Sunday, April 17, 2011

April 17, 2011 ~ Day 129
A Man From Nebraska

Somewhere out there, my father is looking down on me today. Or maybe he's right here by my side. Either way, I'm thinking of him and I believe that he can sense my thoughts and love.

Our house was feeling a little bit too chaotic earlier this evening and, recognizing this, my husband encouraged me to take a break and go find some peace and quiet.

I grabbed my laptop computer and a novel, put the keys in the ignition of the truck and turned it on - but I had no real idea of where to go.

I've been tired this afternoon and less decisive than usual, so I decided just to let the car lead. I know that sounds odd, but somehow I knew that it would take me wherever I needed to be.

For about fifteen minutes I wound around various main streets and side streets, toward the oceanfront and then way from it. I passed through areas we haven't really explored yet since moving into this new part of town. Without the kids in the car I was able to notice more of my surroundings and saw a lot of little places I'd like to try out someday - a reasonable looking hair salon, a burger joint, a small corner market.

Finally I looked up and realized that without meaning to, I'd headed to the street where my parents lived together when they were first married in 1974. Amazing to think that was nearly 40 years ago now.

Today would have been my father's 85th birthday, had he lived long enough to see and celebrate it.

It feels important then, to be here on this road overlooking the beach he loved so well - near to the home where he married my mother that sunny December day long ago. They married in their back yard surrounded by their children and dogs, two once-broken romantics daring to believe that *this time* marriage would last.

I'm so glad for them both that it did.

If my dad was sitting here in the truck with me I wonder what he would say about their life in this neighborhood. How did it feel to combine families like that? To become the step-father to two pre-teens? To dive into such a full life after enduring multiple previous heartbreaks?

I imagine that he would tell me, "It was hard… but your mother was worth it, and your brother and sister became my kids too."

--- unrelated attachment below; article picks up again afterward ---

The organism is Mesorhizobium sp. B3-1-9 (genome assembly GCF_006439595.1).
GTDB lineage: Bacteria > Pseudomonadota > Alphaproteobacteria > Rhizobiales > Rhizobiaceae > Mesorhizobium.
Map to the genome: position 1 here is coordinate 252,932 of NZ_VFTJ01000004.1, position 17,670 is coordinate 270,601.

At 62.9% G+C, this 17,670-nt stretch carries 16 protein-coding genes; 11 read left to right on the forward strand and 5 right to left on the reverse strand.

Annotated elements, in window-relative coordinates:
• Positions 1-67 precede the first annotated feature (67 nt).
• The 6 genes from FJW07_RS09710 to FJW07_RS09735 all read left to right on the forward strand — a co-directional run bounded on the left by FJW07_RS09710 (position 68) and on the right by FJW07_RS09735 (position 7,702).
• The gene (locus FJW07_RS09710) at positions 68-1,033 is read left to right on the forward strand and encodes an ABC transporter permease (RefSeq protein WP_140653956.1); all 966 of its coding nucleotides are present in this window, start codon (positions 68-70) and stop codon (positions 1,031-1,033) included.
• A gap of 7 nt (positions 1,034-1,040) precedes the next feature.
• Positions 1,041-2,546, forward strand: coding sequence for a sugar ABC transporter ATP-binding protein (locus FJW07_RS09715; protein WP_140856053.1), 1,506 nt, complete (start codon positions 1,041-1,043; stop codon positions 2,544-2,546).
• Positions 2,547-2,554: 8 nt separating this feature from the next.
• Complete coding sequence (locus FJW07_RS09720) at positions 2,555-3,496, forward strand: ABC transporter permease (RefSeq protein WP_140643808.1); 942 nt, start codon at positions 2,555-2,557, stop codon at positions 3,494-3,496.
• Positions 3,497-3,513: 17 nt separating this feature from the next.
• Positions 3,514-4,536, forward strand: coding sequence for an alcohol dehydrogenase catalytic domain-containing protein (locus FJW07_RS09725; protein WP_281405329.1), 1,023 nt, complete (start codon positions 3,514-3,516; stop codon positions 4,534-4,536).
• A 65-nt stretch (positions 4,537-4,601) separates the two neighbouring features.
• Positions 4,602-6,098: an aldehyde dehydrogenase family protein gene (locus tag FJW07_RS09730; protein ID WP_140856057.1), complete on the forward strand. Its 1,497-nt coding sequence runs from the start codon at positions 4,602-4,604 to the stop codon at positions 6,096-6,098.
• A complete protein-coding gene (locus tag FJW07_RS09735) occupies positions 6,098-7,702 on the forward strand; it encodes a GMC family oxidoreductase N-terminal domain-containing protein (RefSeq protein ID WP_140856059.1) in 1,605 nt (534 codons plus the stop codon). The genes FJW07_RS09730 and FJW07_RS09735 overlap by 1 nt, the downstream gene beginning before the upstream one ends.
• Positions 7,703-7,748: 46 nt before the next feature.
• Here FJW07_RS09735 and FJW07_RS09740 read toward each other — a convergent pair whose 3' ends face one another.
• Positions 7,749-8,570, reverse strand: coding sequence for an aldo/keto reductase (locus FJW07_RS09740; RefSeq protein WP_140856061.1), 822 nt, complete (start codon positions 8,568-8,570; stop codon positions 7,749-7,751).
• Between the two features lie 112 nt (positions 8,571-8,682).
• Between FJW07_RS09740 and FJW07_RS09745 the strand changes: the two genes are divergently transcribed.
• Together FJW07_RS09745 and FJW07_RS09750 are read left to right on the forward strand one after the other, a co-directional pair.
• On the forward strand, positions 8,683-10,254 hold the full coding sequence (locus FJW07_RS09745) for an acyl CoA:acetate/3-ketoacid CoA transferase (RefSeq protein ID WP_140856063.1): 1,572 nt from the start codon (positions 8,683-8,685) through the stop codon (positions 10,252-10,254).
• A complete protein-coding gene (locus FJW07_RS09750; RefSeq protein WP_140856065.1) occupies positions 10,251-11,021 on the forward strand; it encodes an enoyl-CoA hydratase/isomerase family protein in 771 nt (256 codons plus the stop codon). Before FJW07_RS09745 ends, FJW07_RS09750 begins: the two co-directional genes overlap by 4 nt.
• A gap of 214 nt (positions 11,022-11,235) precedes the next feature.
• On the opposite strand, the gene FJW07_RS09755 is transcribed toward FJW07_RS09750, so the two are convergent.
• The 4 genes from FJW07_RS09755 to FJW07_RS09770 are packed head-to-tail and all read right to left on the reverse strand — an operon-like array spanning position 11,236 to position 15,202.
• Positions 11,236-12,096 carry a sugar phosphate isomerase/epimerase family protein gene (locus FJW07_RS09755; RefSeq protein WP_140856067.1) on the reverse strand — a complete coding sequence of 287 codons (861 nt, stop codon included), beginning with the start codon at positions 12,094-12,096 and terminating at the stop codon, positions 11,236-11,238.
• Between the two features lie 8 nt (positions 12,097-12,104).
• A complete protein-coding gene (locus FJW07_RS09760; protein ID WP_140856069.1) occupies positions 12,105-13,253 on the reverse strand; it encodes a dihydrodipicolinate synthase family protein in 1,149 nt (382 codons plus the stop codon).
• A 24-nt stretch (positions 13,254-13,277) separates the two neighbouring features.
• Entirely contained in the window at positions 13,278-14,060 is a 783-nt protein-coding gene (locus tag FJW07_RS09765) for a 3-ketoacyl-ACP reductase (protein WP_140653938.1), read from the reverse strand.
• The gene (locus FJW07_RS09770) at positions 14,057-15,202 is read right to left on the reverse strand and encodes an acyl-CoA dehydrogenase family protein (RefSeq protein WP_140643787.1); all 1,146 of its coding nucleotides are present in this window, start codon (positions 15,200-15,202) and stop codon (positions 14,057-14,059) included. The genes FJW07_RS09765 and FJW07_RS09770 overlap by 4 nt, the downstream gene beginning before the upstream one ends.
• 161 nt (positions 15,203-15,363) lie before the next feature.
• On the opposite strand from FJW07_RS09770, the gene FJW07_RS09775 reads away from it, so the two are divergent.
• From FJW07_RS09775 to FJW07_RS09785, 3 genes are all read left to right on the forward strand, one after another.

I've got an inkling that my parents were happy here on this street, in this neighborhood, because this is the place where my mother fell pregnant with me, completely out of left field. Surprise!

In a way, I've journeyed this evening to a place that was special for my father... and also for me! This is the spot where I first became a twinkle in my mother's eye, so to speak.


That said, it's mainly my fault that my family moved away from this area in 1975.

Five children felt like A LOT of children to my folks at the time, and they were anxious to find a large enough house to accommodate us all. They purchased a four bedroom place just a few beach towns away, where they stayed and built a sturdy life. My mother lives there to this day, still nurturing the trees that they planted together.

I didn't grow up in this neighborhood where my folks lived for the first year of their nearly 35 year marriage… but sitting here now in the truck in the peaceful eventide, I can see why they were so happy here. There are birds singing from tall trees at dusk on a hill overlooking the vast Pacific. It's nice.

I know that my Dad must have felt really proud while living here, like he'd made it and was finally living the California dream. Since his stint in the Navy during World War II and Korea, my father had hoped to return to this beautiful beach town to live and work by the seashore.

It took thirty years and living in three other states to get here but at the age of 49 he had finally done it ~ earned the tenured faculty position at our local University, found the beautiful Hollywood starlet to marry, chosen a home and begun to fully live, surrounded by a cheerful menagerie of loving wife, four children and their many pets.